WASTED: Irrigators are fighting back, after water was released at almost five times the maximum rate as a result of dam maintenance works.
WASTED: Irrigators are fighting back, after water was released at almost five times the maximum rate as a result of dam maintenance works. Karen Berry

Hundreds of millions of litres of water 'wasted'

INFURIATED irrigators are fighting back against a state government decision to "waste” hundreds of millions of litres of water released from EJ Beardmore Dam.

Last month, as part of the safety maintenance works on the dam just outside St George, a combination of environmental, stock and domestic water was released over 12 days into the Balonne River, before it was then released through the Jack Taylor Weir.

Smart Rivers president and irrigator Frank Deshon said not only was it a missed opportunity for communities downstream, but especially during the drought it simply not good enough.

The maximum flow rate is 730 megalitres per day, however Mr Deshon is among those outraged water was released at nearly five times the recommended rate at some points, at a rate of 3600ML/D.

Mr Deshon said they could have gotten the same result if water had been released at the recommended rate, allowing flow rates downstream.

"If they had released the water at the recommended 730 per day, it could have gone over 30 days,” Mr Deshon said.

"With that extra duration, we would have gotten water right down the flow, all the way down to the end of the stream. As a result, the Culgoa has had a bit of a flow through, but it hasn't made it to the Narran.

"It's a missed opportunity, and that's why we're singing out. We haven't had a proper run through since 2016, and we've had very little rain since then. It's really not good enough.”

A Department of Natural Resources, Mines and Energy spokesman said the increased release rate was necessary to the dam's maintenance.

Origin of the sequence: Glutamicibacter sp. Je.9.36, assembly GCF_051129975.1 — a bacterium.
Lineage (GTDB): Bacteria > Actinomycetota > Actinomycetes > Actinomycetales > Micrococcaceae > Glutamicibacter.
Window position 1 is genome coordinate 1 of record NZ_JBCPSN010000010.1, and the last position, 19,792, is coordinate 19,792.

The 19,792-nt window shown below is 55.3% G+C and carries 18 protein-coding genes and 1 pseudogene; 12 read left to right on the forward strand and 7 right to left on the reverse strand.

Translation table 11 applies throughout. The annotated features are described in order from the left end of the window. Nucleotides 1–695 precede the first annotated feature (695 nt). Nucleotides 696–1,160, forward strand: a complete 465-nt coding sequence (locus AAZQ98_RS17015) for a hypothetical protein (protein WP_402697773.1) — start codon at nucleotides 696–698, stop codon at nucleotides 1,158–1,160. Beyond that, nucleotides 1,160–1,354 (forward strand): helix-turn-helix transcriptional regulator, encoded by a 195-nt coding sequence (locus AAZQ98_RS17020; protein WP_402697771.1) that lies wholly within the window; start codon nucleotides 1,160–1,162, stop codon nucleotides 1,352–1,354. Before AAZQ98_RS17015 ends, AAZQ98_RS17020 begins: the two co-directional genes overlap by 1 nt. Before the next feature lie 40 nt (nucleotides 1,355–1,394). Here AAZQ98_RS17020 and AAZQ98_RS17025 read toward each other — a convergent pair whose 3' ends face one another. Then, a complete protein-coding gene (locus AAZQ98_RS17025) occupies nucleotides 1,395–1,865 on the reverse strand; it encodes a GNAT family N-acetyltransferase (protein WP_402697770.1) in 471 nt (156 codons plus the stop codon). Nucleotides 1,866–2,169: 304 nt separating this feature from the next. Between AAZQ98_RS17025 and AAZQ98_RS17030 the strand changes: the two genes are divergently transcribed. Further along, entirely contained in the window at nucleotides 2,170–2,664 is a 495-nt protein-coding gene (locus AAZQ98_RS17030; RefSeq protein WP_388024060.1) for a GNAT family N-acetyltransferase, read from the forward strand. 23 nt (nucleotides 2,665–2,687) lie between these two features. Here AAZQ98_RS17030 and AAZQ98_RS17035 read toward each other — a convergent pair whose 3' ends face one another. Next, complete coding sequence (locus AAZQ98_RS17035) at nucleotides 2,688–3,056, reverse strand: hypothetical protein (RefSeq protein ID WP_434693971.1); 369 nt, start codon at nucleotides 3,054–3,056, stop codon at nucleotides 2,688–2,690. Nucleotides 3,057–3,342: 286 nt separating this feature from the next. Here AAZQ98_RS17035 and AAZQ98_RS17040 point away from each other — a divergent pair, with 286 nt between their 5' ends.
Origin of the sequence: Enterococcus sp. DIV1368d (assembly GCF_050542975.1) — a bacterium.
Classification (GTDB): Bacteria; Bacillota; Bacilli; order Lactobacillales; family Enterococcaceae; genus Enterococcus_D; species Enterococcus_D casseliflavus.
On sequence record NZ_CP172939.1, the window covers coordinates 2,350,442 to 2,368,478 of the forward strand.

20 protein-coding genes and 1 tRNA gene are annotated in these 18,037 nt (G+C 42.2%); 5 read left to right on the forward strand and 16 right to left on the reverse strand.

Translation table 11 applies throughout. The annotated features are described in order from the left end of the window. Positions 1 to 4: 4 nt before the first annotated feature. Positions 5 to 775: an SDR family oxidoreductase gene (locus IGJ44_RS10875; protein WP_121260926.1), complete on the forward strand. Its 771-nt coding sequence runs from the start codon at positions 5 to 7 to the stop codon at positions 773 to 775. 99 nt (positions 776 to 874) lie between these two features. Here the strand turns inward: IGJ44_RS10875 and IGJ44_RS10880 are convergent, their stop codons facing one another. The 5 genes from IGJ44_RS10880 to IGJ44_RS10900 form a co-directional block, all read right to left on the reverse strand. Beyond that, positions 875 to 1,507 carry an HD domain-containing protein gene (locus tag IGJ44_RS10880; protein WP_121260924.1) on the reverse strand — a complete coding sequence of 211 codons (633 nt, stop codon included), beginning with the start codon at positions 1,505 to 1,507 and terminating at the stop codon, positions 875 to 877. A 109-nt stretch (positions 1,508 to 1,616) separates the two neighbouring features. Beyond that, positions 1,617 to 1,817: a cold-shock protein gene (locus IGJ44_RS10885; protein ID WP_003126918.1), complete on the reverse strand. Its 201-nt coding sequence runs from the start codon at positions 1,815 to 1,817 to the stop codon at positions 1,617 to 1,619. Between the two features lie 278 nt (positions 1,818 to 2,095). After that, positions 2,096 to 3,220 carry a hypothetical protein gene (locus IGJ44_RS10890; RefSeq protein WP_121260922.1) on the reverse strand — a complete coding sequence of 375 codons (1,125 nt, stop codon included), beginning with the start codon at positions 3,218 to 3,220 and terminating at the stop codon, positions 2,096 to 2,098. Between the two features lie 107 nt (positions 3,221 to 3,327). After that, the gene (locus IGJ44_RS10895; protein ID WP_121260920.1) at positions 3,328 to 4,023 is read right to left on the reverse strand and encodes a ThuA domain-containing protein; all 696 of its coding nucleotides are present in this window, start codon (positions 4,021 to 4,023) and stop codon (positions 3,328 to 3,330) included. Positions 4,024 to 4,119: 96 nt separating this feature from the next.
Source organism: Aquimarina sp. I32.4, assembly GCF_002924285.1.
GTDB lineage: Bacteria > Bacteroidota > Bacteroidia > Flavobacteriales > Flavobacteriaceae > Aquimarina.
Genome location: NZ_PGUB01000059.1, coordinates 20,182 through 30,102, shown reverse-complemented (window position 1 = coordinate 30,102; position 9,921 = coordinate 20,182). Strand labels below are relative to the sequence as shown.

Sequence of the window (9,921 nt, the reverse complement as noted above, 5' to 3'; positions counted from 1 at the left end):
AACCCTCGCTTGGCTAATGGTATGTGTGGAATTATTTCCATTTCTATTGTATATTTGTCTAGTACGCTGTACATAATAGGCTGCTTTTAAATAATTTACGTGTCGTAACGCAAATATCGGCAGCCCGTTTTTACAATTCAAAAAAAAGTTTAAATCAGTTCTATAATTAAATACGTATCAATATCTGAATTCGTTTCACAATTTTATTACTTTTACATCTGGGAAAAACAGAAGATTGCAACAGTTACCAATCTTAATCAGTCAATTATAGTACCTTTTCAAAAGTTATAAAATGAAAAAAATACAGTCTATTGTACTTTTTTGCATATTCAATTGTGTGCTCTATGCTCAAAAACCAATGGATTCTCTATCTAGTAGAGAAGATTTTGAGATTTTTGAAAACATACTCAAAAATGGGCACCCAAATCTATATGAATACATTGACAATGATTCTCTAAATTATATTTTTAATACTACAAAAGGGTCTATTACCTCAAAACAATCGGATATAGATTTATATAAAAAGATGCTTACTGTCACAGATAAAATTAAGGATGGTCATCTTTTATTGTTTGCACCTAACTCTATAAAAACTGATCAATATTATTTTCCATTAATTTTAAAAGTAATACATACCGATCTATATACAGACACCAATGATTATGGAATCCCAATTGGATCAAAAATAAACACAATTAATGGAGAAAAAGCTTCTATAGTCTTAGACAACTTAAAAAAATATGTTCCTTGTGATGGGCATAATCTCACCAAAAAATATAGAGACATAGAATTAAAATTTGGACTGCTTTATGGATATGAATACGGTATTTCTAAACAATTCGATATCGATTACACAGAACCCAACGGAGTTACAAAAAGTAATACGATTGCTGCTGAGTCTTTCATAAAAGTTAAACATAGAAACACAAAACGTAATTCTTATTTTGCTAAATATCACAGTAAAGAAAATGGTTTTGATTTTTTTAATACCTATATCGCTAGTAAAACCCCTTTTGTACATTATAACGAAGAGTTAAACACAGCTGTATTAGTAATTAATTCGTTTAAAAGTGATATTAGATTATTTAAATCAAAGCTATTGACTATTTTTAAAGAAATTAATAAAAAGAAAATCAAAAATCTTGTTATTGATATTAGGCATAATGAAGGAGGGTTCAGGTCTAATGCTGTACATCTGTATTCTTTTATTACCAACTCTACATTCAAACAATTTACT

"As a result of extensive rainfall in the Upper Maranoa catchment, there were approximately 12 days of ESD water released at up to a maximum rate of 730 megalitres per day,” he said.

"A significant volume of water was also released at increased rates, to reduce the level of water in the dam to allow essential works.

"The increase rate was determined by balancing the needs of local water users and downstream communities with the need to get the essential dam maintenance done as soon as possible,” he said.

"As safety is paramount, the excess water needed to be released in a timely manner to enable the vital works. Approximately 11, 000 mega litres of water from this flow event has been temporarily stored off-site until woks are complete, and water is able to be returned for use by irrigators.”

Irrigators told The Balonne Beacon of their frustration of decisions being made 600 kilometres away in the city.

Mr Deshon said there had not been any community consultation about the above-average releases, and many irrigators feel they were not given the respect or thought they deserved.

"That figure of 730mL/day is that when that is released, it gives the most even distribution downstream, and we don't get a flood out. That water goes appropriately down stream,” he said.

"When we realised what was happening, we asked for a teleconference immediately and we made our concerns very well known, but it fell on deaf ears.

"No sooner had we hung up the phone, they increased the rates to over 3000 mega litres per day.

"I think it was total disregard and total disrespect for water users.”